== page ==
Introducing “Ana”

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This doesn’t apply to YOU, of course:

That’s from a Messenger back and forth I’d had earlier this year. In it, I’m referring to so much else we see out there lately.

So back again to the 1700s. You may already know “Carolina” from Conventions: The Garden At Paris. In rough draft form, I would now like to introduce you to the next novel’s “Ana”:

[Sneak peek from untitled follow up to Conventions: The Garden At Paris. Click to expand.]

There “Ana”, “Carolina,” and others, are on an American ship headed for Holland in 1797. The ship has been stopped and boarded by the British Royal Navy. Often that then happened in real-life.

[The United States flag of 1797: 15 stars, 15 stripes, for then 15 states. Subsequently it dawned on lawmakers that adding a stripe for every new state would eventually make the flag look ridiculous, so they reduced the stripes to 13 for the original states and took to adding a star only for each new state. Public Domain.]

Journeys across the Atlantic in the 1700s and 1800s were not made on passenger services. Those did not exist as we today would understand them. There was no equivalent to the regular passenger ships such as the late 19th-early 20th century steamship lines (one of which built ill-fated Titanic) or today’s airlines.

Travelers crossed mostly on merchant ships that were already sailing approximately where they were also going. And “approximately” was often a very elastic concept: For instance, if you wanted to reach France from New York and found a ship headed to Rotterdam, you might consider yourself in luck and jump on board; you’d worry about how to get to France once you got to Holland (about 4 to 6 weeks later). Travelers often had to bring along their own food, too.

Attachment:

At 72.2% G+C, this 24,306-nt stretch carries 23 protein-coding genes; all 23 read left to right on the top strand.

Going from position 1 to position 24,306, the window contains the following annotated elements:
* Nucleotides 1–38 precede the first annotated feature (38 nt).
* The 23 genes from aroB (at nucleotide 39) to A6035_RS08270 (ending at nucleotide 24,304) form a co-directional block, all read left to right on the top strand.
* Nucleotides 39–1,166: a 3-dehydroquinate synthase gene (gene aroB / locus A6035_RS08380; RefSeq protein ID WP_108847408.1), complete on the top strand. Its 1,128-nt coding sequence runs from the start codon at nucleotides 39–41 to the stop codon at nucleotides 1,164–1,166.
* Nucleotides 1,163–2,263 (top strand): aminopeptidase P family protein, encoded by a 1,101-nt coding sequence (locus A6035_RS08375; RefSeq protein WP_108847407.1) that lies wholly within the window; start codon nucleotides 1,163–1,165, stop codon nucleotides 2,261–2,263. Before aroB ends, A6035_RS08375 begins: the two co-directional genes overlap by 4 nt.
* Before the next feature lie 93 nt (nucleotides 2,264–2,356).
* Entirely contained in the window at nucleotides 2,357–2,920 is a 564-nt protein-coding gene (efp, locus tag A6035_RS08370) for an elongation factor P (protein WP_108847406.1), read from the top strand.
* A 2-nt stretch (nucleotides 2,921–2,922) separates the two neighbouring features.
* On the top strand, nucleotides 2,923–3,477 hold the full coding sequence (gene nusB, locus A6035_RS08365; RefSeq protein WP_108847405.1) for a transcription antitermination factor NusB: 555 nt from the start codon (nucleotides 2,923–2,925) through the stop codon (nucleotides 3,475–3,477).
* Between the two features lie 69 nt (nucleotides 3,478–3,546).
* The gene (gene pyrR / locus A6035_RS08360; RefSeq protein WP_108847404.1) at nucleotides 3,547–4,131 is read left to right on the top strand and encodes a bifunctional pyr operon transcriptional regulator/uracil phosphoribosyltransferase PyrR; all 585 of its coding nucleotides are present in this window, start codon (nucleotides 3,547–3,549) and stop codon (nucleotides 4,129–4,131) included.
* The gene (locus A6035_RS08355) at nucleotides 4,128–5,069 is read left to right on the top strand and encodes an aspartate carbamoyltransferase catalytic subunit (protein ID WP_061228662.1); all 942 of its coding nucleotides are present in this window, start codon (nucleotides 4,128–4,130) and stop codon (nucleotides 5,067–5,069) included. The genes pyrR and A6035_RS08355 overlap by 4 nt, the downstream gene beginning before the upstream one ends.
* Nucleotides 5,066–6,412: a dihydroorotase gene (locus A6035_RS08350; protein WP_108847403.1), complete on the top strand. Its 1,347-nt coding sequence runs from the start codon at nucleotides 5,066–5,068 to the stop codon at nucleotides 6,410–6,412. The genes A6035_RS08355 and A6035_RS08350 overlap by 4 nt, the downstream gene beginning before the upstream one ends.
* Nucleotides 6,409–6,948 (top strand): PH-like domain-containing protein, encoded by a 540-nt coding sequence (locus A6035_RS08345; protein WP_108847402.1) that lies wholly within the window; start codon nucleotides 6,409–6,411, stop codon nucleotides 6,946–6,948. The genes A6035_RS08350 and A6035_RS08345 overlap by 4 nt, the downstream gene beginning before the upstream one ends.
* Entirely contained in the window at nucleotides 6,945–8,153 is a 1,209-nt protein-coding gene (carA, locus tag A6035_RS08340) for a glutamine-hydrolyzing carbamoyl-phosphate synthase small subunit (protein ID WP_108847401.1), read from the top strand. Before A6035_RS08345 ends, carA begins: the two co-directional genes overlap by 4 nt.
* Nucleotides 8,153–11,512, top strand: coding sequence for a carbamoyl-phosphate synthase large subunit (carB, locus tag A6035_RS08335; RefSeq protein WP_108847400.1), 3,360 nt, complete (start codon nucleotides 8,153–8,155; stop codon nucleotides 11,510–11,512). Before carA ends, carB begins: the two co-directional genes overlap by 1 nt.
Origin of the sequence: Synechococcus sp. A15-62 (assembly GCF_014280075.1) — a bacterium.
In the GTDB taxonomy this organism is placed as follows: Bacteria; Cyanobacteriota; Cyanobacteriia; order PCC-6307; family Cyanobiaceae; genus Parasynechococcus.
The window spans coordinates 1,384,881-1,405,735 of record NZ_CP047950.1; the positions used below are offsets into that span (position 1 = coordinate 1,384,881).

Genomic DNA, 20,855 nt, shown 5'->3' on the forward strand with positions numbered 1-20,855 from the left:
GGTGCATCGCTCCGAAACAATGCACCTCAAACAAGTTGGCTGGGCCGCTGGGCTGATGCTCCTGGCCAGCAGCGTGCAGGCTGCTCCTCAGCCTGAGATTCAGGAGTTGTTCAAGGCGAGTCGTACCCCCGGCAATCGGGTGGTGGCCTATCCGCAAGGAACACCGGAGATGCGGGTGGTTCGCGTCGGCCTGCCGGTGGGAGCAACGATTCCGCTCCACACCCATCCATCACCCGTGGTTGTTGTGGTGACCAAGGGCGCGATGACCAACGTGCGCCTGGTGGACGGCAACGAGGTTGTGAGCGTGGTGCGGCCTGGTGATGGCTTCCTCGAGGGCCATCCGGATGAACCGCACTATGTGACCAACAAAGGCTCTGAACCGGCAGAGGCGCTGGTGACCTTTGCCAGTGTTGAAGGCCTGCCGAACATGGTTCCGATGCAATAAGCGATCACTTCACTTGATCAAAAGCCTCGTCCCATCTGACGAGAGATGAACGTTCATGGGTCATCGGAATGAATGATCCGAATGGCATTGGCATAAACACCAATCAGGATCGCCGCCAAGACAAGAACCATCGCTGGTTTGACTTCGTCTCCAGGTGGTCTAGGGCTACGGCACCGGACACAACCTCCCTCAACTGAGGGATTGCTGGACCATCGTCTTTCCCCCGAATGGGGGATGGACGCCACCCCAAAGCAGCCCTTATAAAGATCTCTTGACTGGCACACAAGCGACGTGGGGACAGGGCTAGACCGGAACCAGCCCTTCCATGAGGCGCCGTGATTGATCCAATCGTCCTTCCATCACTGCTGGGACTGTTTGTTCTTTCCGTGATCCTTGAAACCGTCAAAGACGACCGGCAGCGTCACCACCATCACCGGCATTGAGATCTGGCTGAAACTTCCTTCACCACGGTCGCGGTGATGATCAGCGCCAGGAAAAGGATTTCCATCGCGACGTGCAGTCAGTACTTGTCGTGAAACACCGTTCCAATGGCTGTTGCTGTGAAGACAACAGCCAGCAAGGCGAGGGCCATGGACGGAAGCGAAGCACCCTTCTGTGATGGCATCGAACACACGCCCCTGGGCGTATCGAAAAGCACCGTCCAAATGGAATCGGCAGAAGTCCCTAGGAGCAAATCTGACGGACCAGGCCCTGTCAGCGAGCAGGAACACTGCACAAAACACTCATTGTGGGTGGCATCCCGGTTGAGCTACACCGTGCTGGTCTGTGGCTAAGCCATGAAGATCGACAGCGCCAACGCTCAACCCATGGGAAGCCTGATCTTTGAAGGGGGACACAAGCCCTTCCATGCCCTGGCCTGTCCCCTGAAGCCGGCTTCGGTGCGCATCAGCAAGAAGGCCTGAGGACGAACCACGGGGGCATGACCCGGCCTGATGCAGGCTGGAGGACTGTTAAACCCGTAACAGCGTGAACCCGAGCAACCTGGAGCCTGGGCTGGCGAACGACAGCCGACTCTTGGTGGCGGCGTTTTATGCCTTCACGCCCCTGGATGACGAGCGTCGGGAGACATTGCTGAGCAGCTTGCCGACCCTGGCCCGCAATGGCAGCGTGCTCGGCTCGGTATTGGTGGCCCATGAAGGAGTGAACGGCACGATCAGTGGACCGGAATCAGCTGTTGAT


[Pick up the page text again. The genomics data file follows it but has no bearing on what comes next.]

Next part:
Boardings on the high seas like that by the British would eventually be one factor in bringing on the War of 1812:

With my mother’s second anniversary, it had not been a great week for me. Yet I find that bad weeks also may have their writing upsides. Those upsides may result in renewed inventiveness.

A pic I took yesterday of Our Lady of Lourdes, in Harpenden. (I wanted my dad over in Pennsylvania to see it.) We went to the 11am mass to remember my mom. It’s a lovely church – particularly inside.📸🇬🇧 . The parish web site says that building is from the late-1920s. Previously the grounds had housed a much smaller church since around 1900. (There had been no Roman Catholic church in the town for 300 years before that, since the Reformation. In the early 1890s there were 4 Catholics – four – living in the town.) Some Belgian refugees appeared during WWI (1914-18) and by the 1920s about 80 Catholics lived in the area and there was a priest in residence. During the war, parish announcements were printed in English, French and Flemish, and masses were preceded by the Belgian national anthem.🇧🇪 . A literary aside. As you may know, Agatha Christie based her "Poirot" character on WWI Belgian refugees and soldiers she'd seen near her home down in Torquay, in Devon. Thus from where “fiction” often comes.🤔📚 . #travel #Harpenden #Hertfordshire #England #church #photo #photography #history #writers #writing #writersofinstagram #authorsofinstagram #authors #fiction #history #agathachristie #Belgium #WWI #RomanCatholic #Christianity #expats #expatlife

A post shared by R. J. Nello (@rjnello) on

“Ana” is a twenty-something from South America. Days ago, “Ana” did not “exist” and was nowhere on my creative radar, but a few moments on Instagram changed that. You get only a little of her there, but I’m thinking she’ll have an important part in the new novel.

Happy Sunday. Have a good day, wherever you are. 🙂

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